The day of the race was very exciting. My brother had even decided to fly out and run with us, and of course, even though he hadn’t trained at all, he made the whole thing seem like a walk in the park. This is why I don’t like to run with other runners, but for the race, it was fun to have his company.
The race start was pretty amazing, the feeling I felt that morning still sticks with me. Just to be a part of something so huge, one of thousands of people all there to accomplish such a huge goal, the sense of accomplishment, camaraderie and excitement was truly palpable. And the first few miles were smooth sailing, just being part of the mob, taking in the sights and warming up.
Things continued to go pretty well until about mile 15 or so when the aid stations started running out of water. By the time we hit the random stand near mile 18 where someone was actually passing out Beer the conversation went a little something like this:
Us: “water” (imagine us saying this like a person might if they had been stranded in the desert for a few days…)
Beer Booth Guys: “BEER!!!!” (they were apparently very excited about the beer, and I normally would have been excited too. Wish I was enjoying one right now as a matter of fact.)
Beer Booth Guys: “You don’t want beer?” (they were then almost rendered speechless, and deeply saddened by us)… “um, I think we have some orange juice…”
Us: “WE’LL TAKE IT!!!!” (like they were offering us a million dollars)
Bolstered by the brief sugar rush from the OJ we kept limping along until about mile 20 when a very funny thing happened. Around mile 20 we ran into Karla’s boyfriend (from here on out to be ever known as our hero) who had decided to pick us up some White Castle hamburgers. We attacked those hamburgers like we hadn’t eaten in years, and to this day I can remember how delicious they tasted in that moment.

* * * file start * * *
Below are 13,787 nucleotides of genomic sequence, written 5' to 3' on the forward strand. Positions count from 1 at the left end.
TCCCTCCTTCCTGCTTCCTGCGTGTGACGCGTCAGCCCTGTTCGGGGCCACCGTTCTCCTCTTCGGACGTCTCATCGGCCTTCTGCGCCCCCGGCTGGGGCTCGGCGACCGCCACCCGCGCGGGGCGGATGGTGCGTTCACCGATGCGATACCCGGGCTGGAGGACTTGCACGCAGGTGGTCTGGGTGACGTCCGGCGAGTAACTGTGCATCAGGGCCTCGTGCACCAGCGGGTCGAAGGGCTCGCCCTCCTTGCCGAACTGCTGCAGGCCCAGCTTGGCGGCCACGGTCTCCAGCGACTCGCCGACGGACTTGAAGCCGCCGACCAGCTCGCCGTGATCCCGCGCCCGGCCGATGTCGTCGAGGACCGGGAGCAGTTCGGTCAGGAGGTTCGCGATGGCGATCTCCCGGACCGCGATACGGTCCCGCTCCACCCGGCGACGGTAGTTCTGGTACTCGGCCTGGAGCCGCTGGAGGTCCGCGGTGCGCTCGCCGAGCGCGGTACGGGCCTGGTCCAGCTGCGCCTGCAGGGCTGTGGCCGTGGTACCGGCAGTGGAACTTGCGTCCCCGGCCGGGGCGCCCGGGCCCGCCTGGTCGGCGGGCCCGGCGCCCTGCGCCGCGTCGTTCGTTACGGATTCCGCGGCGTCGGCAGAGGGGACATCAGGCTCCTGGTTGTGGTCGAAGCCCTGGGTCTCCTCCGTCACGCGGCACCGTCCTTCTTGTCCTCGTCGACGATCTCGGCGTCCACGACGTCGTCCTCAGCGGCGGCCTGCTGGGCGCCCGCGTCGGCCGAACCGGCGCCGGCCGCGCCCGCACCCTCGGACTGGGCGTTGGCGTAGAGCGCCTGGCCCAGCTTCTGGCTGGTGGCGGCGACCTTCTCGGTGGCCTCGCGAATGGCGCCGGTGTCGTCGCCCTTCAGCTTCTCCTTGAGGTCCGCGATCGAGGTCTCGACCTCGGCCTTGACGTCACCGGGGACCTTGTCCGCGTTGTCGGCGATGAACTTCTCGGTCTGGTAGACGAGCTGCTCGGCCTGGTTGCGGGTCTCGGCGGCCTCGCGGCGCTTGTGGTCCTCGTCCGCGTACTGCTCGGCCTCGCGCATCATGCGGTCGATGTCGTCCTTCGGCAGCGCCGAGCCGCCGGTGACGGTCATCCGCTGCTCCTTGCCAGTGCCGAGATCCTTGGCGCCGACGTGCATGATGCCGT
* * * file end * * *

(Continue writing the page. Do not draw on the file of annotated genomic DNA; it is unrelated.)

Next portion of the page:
The funny part about it was Karla is a vegetarian. So you can get a pretty good idea of how badly we needed sustenance at that point that a vegetarian would scarf down some White Castle hamburgers like there was no tomorrow. From there our journey continued. Although we experienced a slight energy boost from the OJ and the White Castles, we were still not exactly setting a blistering pace.
Or rather, we were setting a blistering pace, but after running for over four hours, our literally blistering pace was about 4mph.
By the time we reached mile 21 we could see the race chase bus and it was gaining on us. This was the point where I honestly started to think we were going to fail.
Now, for those of you who may not be aware, the point of the chase bus (or, as it was fondly known to us: “the Granny Wagon”) is to close out the race and gather up any stragglers who are not able to keep apace with the discontinuance of the marathon’s road closures. So basically, if you get caught by the chase bus your options are either to get on, ride to the finish line and not officially finish the race (unthinkable) or keep going, but following normal traffic rules and running on the sidewalk, and also, you still won’t officially finish the race.
Both terrible options. So elected to go with option 3, try to run faster.
Well, option 3 didn’t go all that well, but we did manage to stay ahead of the Granny Wagon and the next thing I knew, we were passing the sign for Mile 25.
It would be impossible to try and explain the feeling of complete euphoria that came over me in that moment. At that point I could honestly have sprinted the last mile to the finish because I knew then that I was going to make it. I was going to finish a marathon.
Poor Karla was not feeling so hot though. She told me later that by that point, ever step she took with her right leg felt like someone was hitting her in the leg with a bat. But like me, there was no way that she was going to come that close, and not finish. So between my brother and I, we managed to half-carry Karla to an official finish time of 6:00:58.
As I began training for the Marathon people kept telling me not to shoot for any specific time goal, that just finishing is accomplishment enough. They were right. If I had set a time goal for that race, I would have failed and that failure, no matter how small, would have diminished the hugeness of our victory that day.
Although I was an official victor (even have the medal to prove it), I did end up failing myself when I didn’t keep up my running after the Marathon. Instead, I let another decade go by, and here I am again trying to get back into running.
But this time, I know I’m going to stick with it.
If you have a similar story, especially if it has a happy ending, I would love to hear it. Please comment on my blog or contact me on twitter.